Language Selection

English French German Italian Portuguese Spanish

Do I need an anti-virus in Linux?

Filed under
Linux
Security

Big question. Windows users and recent converts often ask them. A classic mistake, making a rather linear, one-for-one comparison between Windows and Linux. But no matter. I'm not here to berate. I'm here to educate. And I'd like to answer this very crucial, if very simple question.

And the simple answer is: no, you do not need an anti-virus in Linux.

Let's see why running an anti-virus on Linux is pretty much a waste of resources, financially and digitally.

Reason 1: User account

While Windows has always struggled providing the world with a multi-user working environment, where there's only one admin and lots of ordinary users with limited computing powers, Linux has always done this well. Based on UNIX, the operating system created from these very foundations, Linux manages to have you enjoy utmost productivity with relatively low privileges. You need not be admin to perform 99% of tasks.

rest here




More in Tux Machines

Android/ChromeOS/Google Leftovers

Games: SC-Controller 0.4.2, Campo Santo, Last Epoch and More

Android Leftovers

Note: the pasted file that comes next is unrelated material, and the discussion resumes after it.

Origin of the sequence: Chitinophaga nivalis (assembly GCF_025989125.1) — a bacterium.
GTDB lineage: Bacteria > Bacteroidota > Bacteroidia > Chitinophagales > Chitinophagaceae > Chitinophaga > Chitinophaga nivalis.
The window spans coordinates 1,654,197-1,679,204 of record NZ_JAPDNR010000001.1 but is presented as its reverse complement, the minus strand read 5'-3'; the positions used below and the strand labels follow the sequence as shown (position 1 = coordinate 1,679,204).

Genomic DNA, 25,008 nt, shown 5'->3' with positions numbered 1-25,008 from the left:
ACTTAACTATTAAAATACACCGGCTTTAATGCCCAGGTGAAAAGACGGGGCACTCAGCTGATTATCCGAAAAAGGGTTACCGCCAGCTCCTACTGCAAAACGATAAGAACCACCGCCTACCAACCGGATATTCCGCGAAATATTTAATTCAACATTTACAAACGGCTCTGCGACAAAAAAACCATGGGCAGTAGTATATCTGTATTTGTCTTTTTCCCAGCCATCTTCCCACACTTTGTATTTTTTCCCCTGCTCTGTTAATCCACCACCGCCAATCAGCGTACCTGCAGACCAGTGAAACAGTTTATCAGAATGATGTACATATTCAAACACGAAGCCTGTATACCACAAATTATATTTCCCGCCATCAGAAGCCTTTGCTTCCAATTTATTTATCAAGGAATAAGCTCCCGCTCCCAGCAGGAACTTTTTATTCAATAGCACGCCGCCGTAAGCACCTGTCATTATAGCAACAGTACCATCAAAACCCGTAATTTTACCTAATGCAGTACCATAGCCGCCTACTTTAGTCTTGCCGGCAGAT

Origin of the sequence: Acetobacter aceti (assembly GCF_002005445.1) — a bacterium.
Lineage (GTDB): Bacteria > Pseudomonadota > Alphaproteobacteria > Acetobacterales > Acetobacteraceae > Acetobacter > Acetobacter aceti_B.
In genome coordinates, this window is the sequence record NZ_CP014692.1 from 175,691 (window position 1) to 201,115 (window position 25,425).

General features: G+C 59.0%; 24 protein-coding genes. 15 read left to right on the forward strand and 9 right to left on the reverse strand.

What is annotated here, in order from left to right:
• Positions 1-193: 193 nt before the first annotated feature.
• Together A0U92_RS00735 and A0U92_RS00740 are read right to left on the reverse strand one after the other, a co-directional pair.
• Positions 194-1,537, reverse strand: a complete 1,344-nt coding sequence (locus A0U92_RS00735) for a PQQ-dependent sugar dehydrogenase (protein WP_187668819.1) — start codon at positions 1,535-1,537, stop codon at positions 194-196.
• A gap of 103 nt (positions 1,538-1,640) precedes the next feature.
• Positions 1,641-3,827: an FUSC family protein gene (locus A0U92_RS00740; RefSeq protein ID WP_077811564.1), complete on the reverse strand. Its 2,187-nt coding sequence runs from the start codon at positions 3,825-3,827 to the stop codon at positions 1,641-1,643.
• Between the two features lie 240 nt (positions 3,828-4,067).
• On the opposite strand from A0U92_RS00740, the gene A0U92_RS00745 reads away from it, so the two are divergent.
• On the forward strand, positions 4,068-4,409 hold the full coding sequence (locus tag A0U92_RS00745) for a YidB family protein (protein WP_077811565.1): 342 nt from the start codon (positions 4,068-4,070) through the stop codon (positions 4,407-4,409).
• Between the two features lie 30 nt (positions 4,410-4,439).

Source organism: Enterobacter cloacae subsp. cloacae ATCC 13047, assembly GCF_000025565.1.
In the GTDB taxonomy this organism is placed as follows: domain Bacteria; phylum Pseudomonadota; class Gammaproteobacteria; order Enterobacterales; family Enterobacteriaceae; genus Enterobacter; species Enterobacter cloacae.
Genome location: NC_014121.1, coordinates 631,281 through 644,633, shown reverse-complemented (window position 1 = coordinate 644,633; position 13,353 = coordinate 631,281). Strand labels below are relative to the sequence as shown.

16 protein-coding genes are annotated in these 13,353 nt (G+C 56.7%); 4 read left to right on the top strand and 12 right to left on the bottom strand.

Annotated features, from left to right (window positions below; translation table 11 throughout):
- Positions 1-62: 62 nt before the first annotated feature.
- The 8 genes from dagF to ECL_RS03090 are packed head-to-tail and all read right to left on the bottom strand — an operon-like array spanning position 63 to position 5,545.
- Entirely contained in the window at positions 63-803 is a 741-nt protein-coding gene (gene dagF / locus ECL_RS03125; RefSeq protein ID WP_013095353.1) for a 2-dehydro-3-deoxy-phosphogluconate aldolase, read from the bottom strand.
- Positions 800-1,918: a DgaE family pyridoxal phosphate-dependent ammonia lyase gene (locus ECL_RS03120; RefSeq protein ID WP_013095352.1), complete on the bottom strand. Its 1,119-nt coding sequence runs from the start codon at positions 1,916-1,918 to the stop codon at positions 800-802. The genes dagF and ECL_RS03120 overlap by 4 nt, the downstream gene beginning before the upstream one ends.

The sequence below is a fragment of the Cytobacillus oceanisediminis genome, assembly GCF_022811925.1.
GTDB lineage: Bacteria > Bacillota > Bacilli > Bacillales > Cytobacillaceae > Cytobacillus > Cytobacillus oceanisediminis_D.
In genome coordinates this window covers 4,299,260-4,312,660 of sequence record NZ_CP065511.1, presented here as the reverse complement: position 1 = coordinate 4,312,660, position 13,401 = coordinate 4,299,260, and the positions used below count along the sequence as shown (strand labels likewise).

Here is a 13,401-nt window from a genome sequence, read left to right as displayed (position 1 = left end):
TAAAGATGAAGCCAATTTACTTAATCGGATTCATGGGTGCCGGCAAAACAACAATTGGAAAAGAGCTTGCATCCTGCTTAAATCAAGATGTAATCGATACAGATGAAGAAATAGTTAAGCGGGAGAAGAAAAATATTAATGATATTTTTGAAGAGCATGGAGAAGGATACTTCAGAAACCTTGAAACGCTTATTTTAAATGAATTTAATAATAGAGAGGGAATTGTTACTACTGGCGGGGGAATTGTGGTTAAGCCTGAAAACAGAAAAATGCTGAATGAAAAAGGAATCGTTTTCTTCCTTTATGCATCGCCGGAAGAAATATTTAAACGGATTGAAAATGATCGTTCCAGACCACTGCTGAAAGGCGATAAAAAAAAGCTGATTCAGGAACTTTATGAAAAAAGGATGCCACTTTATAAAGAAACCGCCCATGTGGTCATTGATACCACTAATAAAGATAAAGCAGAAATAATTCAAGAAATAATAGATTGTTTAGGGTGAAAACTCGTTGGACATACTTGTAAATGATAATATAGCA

Ryzen 7 2700X CPUFreq Scaling Governor Benchmarks On Ubuntu Linux

With this week's Ryzen 5 2600X + Ryzen 7 2700X benchmarks some thought the CPUFreq scaling driver or rather its governors may have been limiting the performance of these Zen+ CPUs, so I ran some additional benchmarks this weekend. Those launch-day Ryzen 5 2600X / Ryzen 7 2700X Ubuntu Linux benchmarks were using the "performance" governor, but some have alleged that the performance governor may now actually hurt AMD systems... Ondemand, of course, is the default CPUFreq governor on Ubuntu and most other Linux distributions. Some also have said the "schedutil" governor that makes use of the kernel's scheduler utilization data may do better on AMD. So I ran some extra benchmarks while changing between CPUFreq's ondemand (default), performance (normally the best for performance, and what was used in our CPU tests), schedutil (the newest option), and powersave (if you really just care about conserving power). Read more